2374Hence, all monitor features are available when using threads.
2375Figure~\ref{f:DirectCommunication} shows a comparison of direct call communication in \CFA with direct channel communication in Go.
2376(Ada provides a similar mechanism to the \CFA direct communication.)
2377The program main in both programs communicates directly with the other thread versus indirect communication where two threads interact through a passive monitor.
2378Both direct and indirection thread communication are valuable tools in structuring concurrent programs.
2379
2380\begin{figure}
2381\centering
2382\begin{lrbox}{\myboxA}
2383\begin{cfa}[aboveskip=0pt,belowskip=0pt]
2384
2385struct Msg { int i, j; };
2386thread GoRtn { int i;  float f;  Msg m; };
2387void mem1( GoRtn & mutex gortn, int i ) { gortn.i = i; }
2388void mem2( GoRtn & mutex gortn, float f ) { gortn.f = f; }
2389void mem3( GoRtn & mutex gortn, Msg m ) { gortn.m = m; }
2390void ^?{}( GoRtn & mutex ) {}
2391
2392void main( GoRtn & gortn ) with( gortn ) {  // thread starts
2393
2394        for () {
2395
2396                `waitfor( mem1, gortn )` sout | i;  // wait for calls
2397                or `waitfor( mem2, gortn )` sout | f;
2398                or `waitfor( mem3, gortn )` sout | m.i | m.j;
2399                or `waitfor( ^?{}, gortn )` break;
2400
2401        }
2402
2403}
2404int main() {
2405        GoRtn gortn; $\C[2.0in]{// start thread}$
2406        `mem1( gortn, 0 );` $\C{// different calls}\CRT$
2407        `mem2( gortn, 2.5 );`
2408        `mem3( gortn, (Msg){1, 2} );`
2409
2410
2411} // wait for completion
2412\end{cfa}
2413\end{lrbox}
2414
2415\begin{lrbox}{\myboxB}
2416\begin{Go}[aboveskip=0pt,belowskip=0pt]
2417func main() {
2418        type Msg struct{ i, j int }
2419
2420        ch1 := make( chan int )
2421        ch2 := make( chan float32 )
2422        ch3 := make( chan Msg )
2423        hand := make( chan string )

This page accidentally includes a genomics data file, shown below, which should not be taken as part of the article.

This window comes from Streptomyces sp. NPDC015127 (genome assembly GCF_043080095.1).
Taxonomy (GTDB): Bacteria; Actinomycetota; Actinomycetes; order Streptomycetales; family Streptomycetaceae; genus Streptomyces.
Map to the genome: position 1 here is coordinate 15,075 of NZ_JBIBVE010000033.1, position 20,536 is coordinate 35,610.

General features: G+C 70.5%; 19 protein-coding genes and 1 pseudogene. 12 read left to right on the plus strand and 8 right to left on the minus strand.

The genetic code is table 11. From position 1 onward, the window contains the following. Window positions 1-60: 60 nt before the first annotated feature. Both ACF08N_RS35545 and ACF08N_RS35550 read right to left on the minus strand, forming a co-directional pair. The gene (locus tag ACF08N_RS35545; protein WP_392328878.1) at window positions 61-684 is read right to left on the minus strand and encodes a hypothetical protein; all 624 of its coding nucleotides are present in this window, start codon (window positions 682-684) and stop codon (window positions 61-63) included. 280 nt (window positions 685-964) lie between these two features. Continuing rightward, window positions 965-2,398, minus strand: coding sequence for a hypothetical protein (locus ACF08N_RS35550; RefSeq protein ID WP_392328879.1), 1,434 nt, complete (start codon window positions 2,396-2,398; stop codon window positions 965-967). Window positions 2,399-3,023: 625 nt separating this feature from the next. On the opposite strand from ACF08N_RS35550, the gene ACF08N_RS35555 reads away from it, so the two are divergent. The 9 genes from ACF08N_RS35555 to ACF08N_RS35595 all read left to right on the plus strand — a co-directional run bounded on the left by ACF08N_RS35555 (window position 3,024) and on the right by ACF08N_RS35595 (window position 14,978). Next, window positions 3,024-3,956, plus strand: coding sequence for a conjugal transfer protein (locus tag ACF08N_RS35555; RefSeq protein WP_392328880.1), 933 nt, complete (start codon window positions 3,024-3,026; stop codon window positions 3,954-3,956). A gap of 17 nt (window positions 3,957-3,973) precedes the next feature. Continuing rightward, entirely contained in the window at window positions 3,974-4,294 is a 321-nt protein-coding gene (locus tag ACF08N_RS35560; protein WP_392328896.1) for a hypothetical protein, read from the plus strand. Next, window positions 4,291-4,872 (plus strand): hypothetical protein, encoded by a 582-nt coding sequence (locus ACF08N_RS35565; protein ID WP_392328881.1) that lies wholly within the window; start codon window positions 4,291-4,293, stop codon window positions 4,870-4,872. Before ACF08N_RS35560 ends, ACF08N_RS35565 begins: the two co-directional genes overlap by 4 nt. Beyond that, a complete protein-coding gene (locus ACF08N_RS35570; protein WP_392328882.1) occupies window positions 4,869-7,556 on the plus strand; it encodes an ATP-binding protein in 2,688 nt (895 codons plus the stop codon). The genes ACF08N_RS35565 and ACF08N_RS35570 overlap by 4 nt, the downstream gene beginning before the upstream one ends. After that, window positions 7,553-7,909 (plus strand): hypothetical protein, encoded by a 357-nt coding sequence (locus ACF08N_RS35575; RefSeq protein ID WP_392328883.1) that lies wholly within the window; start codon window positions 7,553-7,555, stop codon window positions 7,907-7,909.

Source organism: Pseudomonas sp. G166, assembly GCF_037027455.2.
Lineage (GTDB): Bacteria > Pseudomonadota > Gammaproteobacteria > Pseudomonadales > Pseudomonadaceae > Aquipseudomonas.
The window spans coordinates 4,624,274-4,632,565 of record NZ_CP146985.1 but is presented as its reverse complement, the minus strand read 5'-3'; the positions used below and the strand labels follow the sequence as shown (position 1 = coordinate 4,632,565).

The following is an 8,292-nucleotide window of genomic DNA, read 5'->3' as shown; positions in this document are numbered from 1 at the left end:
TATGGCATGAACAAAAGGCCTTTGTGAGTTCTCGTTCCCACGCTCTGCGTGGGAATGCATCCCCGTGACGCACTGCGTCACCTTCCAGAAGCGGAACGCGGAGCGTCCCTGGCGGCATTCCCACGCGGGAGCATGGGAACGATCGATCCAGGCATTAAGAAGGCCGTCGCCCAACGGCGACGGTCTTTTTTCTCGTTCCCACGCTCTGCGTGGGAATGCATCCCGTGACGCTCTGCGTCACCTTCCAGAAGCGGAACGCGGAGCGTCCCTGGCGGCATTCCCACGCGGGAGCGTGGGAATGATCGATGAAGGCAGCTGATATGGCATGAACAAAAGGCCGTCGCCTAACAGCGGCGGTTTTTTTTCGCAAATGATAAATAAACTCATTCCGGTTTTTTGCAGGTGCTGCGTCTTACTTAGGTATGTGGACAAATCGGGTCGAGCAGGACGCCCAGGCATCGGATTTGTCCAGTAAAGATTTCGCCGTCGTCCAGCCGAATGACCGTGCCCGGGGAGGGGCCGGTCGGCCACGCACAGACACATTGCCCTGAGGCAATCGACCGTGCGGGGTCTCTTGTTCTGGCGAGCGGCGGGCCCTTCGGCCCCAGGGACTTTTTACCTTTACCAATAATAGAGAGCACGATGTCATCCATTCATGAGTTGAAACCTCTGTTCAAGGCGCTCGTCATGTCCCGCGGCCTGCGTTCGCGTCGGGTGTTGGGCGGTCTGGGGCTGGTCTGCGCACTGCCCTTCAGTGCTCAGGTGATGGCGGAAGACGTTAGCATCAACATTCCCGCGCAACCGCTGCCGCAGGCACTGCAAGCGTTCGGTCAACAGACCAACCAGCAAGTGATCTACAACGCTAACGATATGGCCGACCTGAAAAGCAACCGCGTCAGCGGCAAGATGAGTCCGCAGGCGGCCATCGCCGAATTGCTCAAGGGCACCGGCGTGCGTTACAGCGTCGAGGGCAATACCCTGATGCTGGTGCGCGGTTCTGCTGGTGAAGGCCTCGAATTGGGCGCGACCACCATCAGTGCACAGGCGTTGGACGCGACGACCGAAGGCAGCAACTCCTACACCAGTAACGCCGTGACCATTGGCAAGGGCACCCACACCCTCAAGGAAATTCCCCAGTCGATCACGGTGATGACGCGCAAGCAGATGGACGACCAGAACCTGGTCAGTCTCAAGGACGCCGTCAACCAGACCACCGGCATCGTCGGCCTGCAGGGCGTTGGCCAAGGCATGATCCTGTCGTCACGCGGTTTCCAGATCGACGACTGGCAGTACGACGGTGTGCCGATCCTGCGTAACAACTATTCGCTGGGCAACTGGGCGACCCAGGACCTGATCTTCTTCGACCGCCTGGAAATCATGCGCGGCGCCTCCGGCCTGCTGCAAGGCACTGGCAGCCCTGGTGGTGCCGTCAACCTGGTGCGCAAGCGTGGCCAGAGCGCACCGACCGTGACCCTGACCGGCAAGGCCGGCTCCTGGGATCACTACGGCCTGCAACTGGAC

2424        shake := make( chan string )
2425        gortn := func() { $\C[1.5in]{// thread starts}$
2426                var i int;  var f float32;  var m Msg
2427                L: for {
2428                        select { $\C{// wait for messages}$
2429                          case `i = <- ch1`: fmt.Println( i )
2430                          case `f = <- ch2`: fmt.Println( f )
2431                          case `m = <- ch3`: fmt.Println( m )
2432                          case `<- hand`: break L $\C{// sentinel}$
2433                        }
2434                }
2435                `shake <- "SHAKE"` $\C{// completion}$
2436        }
2437
2438        go gortn() $\C{// start thread}$
2439        `ch1 <- 0` $\C{// different messages}$
2440        `ch2 <- 2.5`
2441        `ch3 <- Msg{1, 2}`
2442        `hand <- "HAND"` $\C{// sentinel value}$
2443        `<- shake` $\C{// wait for completion}\CRT$
2444}
2445\end{Go}
2446\end{lrbox}
2447
2448\subfloat[\CFA]{\label{f:CFAwaitfor}\usebox\myboxA}
2449\hspace{3pt}
2450\vrule
2451\hspace{3pt}
2452\subfloat[Go]{\label{f:Gochannel}\usebox\myboxB}
2453\caption{Direct communication}
2454\label{f:DirectCommunication}
2455\end{figure}
2456
2457\begin{comment}
2458The following shows an example of two threads directly calling each other and accepting calls from each other in a cycle.
2459\begin{cfa}
2460\end{cfa}
2461\vspace{-0.8\baselineskip}
2462\begin{cquote}
2463\begin{tabular}{@{}l@{\hspace{3\parindentlnth}}l@{}}
2464\begin{cfa}
2465thread Ping {} pi;
2466void ping( Ping & mutex ) {}
2467void main( Ping & pi ) {
2468        for ( 10 ) {
2469                `waitfor( ping, pi );`
2470                `pong( po );`
2471        }
2472}
2473int main() {}
2474\end{cfa}
2475&
2476\begin{cfa}
2477thread Pong {} po;
2478void pong( Pong & mutex ) {}
2479void main( Pong & po ) {
2480        for ( 10 ) {
2481                `ping( pi );`
2482                `waitfor( pong, po );`
2483        }
2484}
2485
2486\end{cfa}
2487\end{tabular}
2488\end{cquote}
2489% \lstMakeShortInline@%
2490% \caption{Threads ping/pong using external scheduling}
2491% \label{f:pingpong}
2492% \end{figure}
2493Note, the ping/pong threads are globally declared, @pi@/@po@, and hence, start (and possibly complete) before the program main starts.
2494\end{comment}
2495
2496
2497\subsection{Execution Properties}
2498
2499Table~\ref{t:ObjectPropertyComposition} shows how the \CFA high-level constructs cover 3 fundamental execution properties: thread, stateful function, and mutual exclusion.
2500Case 1 is a basic object, with none of the new execution properties.
2501Case 2 allows @mutex@ calls to Case 1 to protect shared data.
2502Case 3 allows stateful functions to suspend/resume but restricts operations because the state is stackless.
2503Case 4 allows @mutex@ calls to Case 3 to protect shared data.